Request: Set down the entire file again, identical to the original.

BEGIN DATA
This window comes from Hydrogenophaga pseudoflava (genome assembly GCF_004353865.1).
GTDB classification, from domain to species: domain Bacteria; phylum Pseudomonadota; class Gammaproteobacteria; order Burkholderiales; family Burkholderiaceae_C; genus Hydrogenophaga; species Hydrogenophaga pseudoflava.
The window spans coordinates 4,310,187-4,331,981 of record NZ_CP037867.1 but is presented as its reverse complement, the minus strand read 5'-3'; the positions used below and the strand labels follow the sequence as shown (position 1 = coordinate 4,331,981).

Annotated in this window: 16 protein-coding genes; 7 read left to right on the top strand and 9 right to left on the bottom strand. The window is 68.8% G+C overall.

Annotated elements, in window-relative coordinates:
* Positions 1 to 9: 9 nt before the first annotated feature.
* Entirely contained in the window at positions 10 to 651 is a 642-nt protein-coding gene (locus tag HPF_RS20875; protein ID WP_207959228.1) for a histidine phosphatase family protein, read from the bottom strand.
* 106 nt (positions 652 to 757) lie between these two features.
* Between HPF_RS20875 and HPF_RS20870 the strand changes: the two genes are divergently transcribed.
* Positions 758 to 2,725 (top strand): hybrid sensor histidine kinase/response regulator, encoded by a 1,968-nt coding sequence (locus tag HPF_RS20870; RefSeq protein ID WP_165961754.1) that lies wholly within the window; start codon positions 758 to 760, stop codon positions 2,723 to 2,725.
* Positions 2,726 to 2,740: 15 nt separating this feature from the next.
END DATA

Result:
This window comes from Hydrogenophaga pseudoflava (genome assembly GCF_004353865.1).
GTDB classification, from domain to species: domain Bacteria; phylum Pseudomonadota; class Gammaproteobacteria; order Burkholderiales; family Burkholderiaceae_C; genus Hydrogenophaga; species Hydrogenophaga pseudoflava.
The window spans coordinates 4,310,187-4,331,981 of record NZ_CP037867.1 but is presented as its reverse complement, the minus strand read 5'-3'; the positions used below and the strand labels follow the sequence as shown (position 1 = coordinate 4,331,981).

Annotated in this window: 16 protein-coding genes; 7 read left to right on the top strand and 9 right to left on the bottom strand. The window is 68.8% G+C overall.

Annotated elements, in window-relative coordinates:
* Positions 1 to 9: 9 nt before the first annotated feature.
* Entirely contained in the window at positions 10 to 651 is a 642-nt protein-coding gene (locus tag HPF_RS20875; protein ID WP_207959228.1) for a histidine phosphatase family protein, read from the bottom strand.
* 106 nt (positions 652 to 757) lie between these two features.
* Between HPF_RS20875 and HPF_RS20870 the strand changes: the two genes are divergently transcribed.
* Positions 758 to 2,725 (top strand): hybrid sensor histidine kinase/response regulator, encoded by a 1,968-nt coding sequence (locus tag HPF_RS20870; RefSeq protein ID WP_165961754.1) that lies wholly within the window; start codon positions 758 to 760, stop codon positions 2,723 to 2,725.
* Positions 2,726 to 2,740: 15 nt separating this feature from the next.